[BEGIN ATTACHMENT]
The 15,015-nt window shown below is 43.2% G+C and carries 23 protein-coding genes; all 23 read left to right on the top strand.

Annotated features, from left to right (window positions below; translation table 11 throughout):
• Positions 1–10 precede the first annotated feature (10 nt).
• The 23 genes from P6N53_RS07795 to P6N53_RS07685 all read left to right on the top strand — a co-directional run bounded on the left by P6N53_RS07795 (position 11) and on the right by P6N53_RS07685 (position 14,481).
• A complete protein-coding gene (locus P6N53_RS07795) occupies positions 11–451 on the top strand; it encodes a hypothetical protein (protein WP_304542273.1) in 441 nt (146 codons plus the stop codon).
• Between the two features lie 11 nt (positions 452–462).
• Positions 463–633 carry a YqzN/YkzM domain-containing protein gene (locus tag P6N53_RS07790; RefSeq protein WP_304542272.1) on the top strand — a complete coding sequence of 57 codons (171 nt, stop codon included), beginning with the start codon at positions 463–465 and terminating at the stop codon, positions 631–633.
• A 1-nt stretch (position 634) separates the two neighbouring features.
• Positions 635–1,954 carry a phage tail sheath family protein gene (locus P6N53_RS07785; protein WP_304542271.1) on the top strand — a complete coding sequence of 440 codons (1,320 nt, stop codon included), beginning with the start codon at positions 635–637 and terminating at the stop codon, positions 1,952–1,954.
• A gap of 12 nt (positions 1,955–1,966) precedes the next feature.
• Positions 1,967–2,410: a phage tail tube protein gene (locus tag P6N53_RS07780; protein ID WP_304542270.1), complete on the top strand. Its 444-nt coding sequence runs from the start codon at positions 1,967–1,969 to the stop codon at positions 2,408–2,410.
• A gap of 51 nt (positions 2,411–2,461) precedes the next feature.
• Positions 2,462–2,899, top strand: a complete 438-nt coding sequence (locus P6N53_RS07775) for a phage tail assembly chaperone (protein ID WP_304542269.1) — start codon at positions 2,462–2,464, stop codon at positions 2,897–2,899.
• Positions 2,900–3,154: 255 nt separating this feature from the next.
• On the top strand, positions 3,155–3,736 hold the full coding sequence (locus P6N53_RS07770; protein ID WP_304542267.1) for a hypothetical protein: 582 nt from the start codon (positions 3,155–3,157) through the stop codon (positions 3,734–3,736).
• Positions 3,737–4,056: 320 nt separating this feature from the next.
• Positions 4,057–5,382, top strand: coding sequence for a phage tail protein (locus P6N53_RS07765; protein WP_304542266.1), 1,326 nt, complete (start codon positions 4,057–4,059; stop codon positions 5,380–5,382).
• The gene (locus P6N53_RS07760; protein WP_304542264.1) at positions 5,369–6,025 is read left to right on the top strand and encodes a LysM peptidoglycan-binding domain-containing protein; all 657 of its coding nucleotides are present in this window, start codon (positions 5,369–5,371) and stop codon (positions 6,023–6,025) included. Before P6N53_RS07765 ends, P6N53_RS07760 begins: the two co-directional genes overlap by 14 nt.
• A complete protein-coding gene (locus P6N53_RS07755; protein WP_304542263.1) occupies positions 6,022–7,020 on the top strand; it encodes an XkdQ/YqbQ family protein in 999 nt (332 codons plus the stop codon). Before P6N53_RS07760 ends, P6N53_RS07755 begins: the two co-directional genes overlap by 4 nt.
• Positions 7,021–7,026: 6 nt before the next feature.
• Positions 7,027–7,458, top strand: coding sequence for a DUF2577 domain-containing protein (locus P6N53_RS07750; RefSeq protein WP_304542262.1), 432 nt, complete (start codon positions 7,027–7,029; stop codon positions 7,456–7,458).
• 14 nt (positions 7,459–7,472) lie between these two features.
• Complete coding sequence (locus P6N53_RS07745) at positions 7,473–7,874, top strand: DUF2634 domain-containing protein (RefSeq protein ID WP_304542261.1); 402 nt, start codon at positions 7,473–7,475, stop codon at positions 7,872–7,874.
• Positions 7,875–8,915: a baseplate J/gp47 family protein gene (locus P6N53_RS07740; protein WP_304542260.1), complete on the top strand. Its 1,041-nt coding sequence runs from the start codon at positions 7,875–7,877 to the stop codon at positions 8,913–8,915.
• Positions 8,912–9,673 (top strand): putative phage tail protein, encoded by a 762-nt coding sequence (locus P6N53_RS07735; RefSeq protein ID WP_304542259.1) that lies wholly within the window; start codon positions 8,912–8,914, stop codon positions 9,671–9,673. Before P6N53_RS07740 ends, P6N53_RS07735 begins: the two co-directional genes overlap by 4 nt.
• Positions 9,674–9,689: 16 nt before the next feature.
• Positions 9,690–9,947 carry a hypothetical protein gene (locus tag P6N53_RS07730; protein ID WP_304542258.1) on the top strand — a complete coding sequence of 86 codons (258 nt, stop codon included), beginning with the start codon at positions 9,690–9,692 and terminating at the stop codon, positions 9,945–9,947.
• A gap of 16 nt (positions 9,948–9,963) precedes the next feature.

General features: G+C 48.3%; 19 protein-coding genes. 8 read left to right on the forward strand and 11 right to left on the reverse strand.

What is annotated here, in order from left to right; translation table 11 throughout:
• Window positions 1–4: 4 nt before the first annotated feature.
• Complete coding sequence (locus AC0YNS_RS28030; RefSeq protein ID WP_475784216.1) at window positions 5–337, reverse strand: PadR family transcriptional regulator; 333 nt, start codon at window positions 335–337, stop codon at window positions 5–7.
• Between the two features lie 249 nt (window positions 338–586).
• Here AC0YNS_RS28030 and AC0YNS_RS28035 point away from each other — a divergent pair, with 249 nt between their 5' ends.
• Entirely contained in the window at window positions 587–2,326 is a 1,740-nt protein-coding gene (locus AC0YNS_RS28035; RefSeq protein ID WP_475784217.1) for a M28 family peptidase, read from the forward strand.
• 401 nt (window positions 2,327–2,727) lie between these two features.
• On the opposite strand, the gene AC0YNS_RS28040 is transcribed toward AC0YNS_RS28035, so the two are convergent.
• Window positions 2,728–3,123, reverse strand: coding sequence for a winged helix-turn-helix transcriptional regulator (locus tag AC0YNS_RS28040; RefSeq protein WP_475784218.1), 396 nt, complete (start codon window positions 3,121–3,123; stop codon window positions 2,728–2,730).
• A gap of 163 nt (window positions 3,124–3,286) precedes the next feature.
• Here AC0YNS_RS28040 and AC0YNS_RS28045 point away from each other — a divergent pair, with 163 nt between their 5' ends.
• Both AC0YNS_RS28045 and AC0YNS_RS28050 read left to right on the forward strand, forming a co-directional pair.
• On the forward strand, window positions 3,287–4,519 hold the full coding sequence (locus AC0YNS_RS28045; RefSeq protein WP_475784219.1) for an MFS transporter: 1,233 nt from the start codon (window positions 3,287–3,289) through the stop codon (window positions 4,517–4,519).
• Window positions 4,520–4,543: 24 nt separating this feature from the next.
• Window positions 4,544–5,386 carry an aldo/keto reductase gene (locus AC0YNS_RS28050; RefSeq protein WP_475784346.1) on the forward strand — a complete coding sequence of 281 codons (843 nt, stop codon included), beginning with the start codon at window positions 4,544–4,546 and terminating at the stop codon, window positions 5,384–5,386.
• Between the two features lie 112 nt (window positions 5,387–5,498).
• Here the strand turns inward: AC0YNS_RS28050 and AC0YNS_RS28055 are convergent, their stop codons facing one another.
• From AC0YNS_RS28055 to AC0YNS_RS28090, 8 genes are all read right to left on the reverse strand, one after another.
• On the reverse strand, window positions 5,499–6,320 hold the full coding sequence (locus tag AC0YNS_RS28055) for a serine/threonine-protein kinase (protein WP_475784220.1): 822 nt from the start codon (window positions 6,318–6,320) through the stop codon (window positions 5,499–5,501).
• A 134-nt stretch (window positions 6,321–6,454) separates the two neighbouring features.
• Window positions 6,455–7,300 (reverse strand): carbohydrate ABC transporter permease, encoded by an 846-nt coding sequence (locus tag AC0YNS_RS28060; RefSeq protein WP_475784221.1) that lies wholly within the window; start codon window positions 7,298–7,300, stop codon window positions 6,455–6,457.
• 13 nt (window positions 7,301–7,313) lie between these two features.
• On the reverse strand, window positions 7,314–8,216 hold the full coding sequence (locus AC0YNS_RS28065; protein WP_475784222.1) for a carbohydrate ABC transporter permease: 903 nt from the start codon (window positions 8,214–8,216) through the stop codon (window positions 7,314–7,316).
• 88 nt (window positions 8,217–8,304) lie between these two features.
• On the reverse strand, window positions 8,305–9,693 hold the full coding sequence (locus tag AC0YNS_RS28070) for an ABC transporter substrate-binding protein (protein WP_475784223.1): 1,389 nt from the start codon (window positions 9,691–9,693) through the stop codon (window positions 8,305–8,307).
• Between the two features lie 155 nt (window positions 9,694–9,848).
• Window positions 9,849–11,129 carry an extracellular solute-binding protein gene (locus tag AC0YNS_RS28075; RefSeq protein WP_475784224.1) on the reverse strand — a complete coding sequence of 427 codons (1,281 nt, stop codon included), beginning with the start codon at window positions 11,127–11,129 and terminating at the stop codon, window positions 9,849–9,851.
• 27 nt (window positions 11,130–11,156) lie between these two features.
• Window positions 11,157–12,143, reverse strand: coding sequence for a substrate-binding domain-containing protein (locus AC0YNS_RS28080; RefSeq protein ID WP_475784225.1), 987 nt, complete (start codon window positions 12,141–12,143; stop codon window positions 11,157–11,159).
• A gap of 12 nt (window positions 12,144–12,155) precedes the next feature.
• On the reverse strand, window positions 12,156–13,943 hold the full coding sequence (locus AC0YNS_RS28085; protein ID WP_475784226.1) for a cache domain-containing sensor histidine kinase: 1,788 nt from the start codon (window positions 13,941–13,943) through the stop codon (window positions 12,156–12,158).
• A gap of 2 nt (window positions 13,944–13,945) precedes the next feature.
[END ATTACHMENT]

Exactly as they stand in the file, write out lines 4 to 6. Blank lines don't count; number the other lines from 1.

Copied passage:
• The 23 genes from P6N53_RS07795 to P6N53_RS07685 all read left to right on the top strand — a co-directional run bounded on the left by P6N53_RS07795 (position 11) and on the right by P6N53_RS07685 (position 14,481).
• A complete protein-coding gene (locus P6N53_RS07795) occupies positions 11–451 on the top strand; it encodes a hypothetical protein (protein WP_304542273.1) in 441 nt (146 codons plus the stop codon).
• Between the two features lie 11 nt (positions 452–462).